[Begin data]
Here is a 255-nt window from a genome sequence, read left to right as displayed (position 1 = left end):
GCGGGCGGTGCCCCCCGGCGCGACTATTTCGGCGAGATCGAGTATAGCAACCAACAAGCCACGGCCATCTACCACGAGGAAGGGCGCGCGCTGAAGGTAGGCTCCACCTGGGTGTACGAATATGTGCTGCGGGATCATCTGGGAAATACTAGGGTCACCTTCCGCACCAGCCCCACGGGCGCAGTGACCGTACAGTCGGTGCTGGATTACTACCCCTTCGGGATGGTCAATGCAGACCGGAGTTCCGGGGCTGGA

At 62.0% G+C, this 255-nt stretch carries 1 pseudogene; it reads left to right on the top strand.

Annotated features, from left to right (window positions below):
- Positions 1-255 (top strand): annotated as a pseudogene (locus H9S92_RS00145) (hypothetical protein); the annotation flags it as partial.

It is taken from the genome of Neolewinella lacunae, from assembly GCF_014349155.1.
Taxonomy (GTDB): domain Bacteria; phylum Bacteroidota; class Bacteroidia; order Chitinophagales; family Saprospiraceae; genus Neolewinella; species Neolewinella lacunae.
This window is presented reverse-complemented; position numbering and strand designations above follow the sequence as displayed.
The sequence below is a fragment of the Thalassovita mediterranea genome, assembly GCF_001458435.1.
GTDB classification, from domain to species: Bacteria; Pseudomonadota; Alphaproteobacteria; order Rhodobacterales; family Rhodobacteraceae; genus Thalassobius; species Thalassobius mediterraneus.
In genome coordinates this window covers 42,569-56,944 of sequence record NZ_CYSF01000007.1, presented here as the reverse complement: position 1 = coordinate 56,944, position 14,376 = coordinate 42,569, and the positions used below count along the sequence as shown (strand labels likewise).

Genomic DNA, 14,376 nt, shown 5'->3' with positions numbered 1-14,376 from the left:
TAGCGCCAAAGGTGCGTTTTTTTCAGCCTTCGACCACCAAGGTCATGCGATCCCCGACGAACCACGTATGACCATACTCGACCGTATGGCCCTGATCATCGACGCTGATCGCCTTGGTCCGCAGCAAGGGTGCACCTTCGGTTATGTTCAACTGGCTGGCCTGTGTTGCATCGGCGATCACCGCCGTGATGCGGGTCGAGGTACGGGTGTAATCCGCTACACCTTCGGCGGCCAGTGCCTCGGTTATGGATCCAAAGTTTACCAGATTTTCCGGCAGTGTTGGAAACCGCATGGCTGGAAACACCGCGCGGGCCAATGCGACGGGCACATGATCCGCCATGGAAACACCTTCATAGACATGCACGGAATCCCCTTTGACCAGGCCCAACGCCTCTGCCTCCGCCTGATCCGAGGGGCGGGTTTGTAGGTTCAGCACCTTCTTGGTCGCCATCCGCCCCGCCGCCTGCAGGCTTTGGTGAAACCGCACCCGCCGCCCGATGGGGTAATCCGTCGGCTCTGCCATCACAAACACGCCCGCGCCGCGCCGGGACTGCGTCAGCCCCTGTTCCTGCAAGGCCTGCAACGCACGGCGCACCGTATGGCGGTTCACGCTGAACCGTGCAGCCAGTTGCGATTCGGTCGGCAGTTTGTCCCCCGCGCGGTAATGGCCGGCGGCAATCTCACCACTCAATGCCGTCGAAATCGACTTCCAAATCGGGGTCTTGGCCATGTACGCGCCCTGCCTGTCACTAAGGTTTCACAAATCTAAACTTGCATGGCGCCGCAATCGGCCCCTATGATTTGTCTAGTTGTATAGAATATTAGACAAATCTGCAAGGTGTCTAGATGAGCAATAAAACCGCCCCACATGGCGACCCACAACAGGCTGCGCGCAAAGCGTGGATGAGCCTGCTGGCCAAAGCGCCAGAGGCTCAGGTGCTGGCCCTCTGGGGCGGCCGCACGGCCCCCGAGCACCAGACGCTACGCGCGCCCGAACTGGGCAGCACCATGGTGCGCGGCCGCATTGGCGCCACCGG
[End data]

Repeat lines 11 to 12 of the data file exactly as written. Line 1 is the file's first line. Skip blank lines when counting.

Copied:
In genome coordinates this window covers 42,569-56,944 of sequence record NZ_CYSF01000007.1, presented here as the reverse complement: position 1 = coordinate 56,944, position 14,376 = coordinate 42,569, and the positions used below count along the sequence as shown (strand labels likewise).

Genomic DNA, 14,376 nt, shown 5'->3' with positions numbered 1-14,376 from the left: